Maureen MacDonald likens her barn owls to canaries in a coal mine.

Maureen MacDonald likens her barn owls to canaries in a coal mine.

LETTERS: Fast-track to oblivion

Editor:

Many residents – like my barn owls – are blissfully unaware that Surrey city council aims to convert nearly 600 acres of watershed.

Editor:

Many residents – like my barn owls – are blissfully unaware that Surrey city council aims to convert nearly 600 acres of watershed that sustains the Hazelmere-Campbell Valley region (Ecological area eyed for development, Sept. 16).

The entire bundle for rezoning, from general agricultural to light industry, takes in an area almost as big as Stanley Park. The first whack is 97 acres slated to be a mega truck park with all the amenities, restaurants to mechanical repairs (Paving way for parking, Sept. 18).

These many acres on the block are supposed to be protected land. Council’s actions fly in the face of its own Sustainability Charter that boasts “good stewardship of the land, water, air and built environment… for future generations.”

Unbelievable? Well, read on.

The forested ecosystems tagged rezoning are identified as “at risk” both by the Metro Vancouver Regional Growth Strategy and Surrey’s Official Community Plan.

Well, tell that to our endangered barn owls. Funny enough, they nest in my barn. They’re part of a study to track changes in the environment. They’re getting smaller. They have fewer chicks. Their blood, according to field research studies, contains poisons.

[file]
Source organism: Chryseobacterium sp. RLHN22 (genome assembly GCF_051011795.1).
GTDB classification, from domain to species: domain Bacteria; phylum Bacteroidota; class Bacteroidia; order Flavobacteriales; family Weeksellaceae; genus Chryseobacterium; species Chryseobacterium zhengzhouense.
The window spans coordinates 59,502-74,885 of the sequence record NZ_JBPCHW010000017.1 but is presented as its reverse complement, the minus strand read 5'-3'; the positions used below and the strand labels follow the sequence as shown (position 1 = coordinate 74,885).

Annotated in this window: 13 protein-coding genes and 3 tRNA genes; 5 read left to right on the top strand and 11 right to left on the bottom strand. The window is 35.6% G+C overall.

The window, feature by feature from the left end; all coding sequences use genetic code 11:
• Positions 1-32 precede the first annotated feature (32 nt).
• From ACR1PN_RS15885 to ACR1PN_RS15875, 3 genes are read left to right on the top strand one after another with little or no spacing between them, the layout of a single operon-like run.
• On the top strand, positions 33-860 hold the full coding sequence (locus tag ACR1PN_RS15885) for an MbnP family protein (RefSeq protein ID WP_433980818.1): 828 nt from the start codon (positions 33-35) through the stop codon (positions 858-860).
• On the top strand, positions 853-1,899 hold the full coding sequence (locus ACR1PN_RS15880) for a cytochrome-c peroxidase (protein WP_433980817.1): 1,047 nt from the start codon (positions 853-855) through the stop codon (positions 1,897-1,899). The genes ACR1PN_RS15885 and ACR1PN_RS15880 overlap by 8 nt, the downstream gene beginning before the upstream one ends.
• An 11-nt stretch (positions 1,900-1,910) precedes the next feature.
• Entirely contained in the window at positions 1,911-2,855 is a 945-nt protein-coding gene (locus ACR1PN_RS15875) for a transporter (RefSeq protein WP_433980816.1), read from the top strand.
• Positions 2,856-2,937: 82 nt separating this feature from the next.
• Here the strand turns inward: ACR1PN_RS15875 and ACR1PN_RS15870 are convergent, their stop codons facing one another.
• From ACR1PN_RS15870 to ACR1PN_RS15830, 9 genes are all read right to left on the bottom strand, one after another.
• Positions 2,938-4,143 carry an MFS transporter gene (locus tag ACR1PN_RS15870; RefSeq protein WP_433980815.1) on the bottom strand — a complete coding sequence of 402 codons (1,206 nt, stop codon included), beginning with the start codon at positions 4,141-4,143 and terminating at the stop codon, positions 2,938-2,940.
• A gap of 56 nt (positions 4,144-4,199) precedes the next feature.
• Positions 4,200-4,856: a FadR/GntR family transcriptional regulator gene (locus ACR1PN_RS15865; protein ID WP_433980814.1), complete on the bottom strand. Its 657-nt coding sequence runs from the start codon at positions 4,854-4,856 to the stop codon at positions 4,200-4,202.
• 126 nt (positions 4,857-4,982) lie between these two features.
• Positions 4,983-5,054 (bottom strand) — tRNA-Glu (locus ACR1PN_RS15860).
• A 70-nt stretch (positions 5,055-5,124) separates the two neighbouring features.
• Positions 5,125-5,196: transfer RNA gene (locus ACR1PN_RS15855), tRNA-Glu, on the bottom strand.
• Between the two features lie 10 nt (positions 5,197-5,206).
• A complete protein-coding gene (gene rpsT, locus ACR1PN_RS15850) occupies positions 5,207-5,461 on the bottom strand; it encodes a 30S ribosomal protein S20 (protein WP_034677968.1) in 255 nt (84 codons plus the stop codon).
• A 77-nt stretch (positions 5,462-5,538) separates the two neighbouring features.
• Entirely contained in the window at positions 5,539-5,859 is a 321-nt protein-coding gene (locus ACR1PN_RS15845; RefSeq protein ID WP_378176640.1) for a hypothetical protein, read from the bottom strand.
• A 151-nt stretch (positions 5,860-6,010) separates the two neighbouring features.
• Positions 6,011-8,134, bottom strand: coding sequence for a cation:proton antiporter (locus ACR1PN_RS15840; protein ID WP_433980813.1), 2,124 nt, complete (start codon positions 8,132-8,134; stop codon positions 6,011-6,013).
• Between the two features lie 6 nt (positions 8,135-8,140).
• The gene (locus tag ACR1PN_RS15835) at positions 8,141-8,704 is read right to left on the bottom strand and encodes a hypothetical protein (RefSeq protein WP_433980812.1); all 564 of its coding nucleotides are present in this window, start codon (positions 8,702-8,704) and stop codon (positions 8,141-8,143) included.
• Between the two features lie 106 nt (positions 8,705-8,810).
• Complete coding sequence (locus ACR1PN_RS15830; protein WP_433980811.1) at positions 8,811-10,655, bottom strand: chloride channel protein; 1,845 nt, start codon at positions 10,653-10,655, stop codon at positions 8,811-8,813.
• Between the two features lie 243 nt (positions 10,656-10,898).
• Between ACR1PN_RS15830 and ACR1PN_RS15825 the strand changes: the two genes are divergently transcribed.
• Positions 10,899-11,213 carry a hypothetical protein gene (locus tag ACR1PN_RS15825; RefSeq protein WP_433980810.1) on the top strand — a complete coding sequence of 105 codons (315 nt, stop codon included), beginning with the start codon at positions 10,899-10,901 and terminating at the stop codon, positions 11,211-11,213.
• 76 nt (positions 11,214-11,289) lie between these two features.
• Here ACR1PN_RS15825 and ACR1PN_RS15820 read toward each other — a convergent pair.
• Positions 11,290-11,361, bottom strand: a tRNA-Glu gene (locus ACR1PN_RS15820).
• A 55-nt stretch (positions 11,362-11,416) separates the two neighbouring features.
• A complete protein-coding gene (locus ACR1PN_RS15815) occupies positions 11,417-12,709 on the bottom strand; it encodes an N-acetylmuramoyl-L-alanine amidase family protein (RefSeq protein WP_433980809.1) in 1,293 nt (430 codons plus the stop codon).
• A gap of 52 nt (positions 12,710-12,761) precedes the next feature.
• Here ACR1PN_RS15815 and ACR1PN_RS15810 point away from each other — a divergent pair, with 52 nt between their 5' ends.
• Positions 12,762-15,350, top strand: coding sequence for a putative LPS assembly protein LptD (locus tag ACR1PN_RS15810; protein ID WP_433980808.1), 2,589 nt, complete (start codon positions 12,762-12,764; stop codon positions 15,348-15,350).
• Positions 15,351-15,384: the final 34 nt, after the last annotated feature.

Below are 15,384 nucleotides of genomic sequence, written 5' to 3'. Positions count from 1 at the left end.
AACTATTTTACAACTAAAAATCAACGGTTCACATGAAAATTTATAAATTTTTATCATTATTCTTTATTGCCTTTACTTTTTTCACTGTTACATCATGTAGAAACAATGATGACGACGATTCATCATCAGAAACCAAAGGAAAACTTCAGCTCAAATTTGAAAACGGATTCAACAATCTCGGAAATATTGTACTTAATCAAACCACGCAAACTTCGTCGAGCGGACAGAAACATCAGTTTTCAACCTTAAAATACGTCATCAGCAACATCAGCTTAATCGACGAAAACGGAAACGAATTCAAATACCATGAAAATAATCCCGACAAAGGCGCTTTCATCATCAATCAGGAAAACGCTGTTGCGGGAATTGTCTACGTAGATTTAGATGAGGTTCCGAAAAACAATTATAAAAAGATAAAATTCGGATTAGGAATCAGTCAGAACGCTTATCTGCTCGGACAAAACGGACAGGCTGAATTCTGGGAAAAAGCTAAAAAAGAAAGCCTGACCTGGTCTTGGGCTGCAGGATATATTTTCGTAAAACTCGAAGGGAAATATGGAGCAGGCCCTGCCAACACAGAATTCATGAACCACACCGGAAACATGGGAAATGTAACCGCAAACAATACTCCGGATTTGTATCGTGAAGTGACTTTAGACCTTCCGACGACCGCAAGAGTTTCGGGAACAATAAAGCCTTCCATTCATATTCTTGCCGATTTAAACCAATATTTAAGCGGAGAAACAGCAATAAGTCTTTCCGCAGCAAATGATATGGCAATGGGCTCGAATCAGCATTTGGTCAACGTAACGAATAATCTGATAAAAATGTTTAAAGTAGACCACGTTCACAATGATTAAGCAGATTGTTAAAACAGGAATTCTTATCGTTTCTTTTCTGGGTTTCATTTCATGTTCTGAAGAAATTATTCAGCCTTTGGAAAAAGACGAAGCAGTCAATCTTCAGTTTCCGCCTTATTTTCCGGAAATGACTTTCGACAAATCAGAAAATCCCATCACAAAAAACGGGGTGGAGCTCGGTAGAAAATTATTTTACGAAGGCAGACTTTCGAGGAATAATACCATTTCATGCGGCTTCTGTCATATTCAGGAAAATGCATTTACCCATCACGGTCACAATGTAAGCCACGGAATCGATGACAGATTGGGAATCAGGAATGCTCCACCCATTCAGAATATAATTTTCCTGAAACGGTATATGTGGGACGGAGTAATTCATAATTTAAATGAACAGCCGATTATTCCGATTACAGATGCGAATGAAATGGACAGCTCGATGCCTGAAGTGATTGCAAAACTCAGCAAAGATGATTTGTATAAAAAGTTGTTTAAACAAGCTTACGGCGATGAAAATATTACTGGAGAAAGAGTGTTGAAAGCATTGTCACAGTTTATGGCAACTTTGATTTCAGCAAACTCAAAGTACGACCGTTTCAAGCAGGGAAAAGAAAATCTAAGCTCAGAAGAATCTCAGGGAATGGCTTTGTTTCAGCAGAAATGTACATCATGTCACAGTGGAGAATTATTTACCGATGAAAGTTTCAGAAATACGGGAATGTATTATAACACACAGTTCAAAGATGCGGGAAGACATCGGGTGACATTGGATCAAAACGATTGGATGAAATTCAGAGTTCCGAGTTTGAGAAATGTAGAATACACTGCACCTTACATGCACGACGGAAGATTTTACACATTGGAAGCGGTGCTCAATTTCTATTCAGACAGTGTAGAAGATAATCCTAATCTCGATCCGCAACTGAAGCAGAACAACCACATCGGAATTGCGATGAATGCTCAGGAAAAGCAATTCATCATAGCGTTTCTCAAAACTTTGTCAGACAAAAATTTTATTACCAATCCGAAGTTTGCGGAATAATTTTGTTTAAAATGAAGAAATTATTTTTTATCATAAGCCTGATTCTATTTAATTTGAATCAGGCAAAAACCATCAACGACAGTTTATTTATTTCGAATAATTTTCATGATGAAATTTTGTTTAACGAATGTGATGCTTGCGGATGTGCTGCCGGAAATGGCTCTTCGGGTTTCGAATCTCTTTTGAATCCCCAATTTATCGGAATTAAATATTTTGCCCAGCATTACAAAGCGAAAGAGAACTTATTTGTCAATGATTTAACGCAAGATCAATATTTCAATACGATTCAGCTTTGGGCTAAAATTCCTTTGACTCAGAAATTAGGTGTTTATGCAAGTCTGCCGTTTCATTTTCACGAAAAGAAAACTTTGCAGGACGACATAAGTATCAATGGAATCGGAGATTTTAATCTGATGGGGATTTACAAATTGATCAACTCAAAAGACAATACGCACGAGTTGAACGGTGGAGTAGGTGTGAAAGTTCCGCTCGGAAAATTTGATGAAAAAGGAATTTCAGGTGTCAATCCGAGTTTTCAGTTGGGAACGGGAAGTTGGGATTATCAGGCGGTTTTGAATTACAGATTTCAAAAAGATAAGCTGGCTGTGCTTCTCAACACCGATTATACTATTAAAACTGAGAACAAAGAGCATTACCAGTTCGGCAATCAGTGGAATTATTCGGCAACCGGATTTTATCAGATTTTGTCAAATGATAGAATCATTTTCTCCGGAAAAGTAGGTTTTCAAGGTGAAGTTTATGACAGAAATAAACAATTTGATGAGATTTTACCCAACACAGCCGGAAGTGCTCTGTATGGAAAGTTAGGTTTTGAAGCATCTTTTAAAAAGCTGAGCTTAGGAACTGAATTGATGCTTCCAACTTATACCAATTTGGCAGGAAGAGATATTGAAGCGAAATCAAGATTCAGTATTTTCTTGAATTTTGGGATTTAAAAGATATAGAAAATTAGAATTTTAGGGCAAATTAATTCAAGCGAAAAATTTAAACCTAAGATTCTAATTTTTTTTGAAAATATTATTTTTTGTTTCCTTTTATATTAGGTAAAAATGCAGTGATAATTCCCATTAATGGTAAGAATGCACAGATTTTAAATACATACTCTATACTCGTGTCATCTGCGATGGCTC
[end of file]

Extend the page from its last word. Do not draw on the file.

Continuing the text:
Like canaries in a coal mine, they indicate an unhealthy decline.

I fear for our water. Only metres beneath our feet, the Brookswood aquifer is nearing capacity. The water table, reports warn, are shrinking with climate change, creating havoc for wildlife, farms and homes.

Council knows of the danger.

After a summer drought that left my well dry, killed trees and caused others to snap power lines, I was horrified to learn of the city’s motion in Peace Arch News.

What alarms me is snatching farmland, cutting one of the largest canopies of mature cedars and firs and paving over part of the Little Campbell River with its abundant spawning yields.

The city identifies the forests to be cut as vital green networks, or hubs and corridors needed to sustain the biodiversity health within the city.

The treed watershed purifies, regulates and protects groundwater. It shields rich wetlands and stabilizes soil. Without the canopy, runoff from industrial pollution will enter the Brookswood aquifer.

It’s much more than owls and wildlife habitat that is being fast-tracked into oblivion. It’s the destruction of the aquatic ecosystems. Before irreversible damage hits, have your voice heard.

Maureen MacDonald, Surrey

 

 

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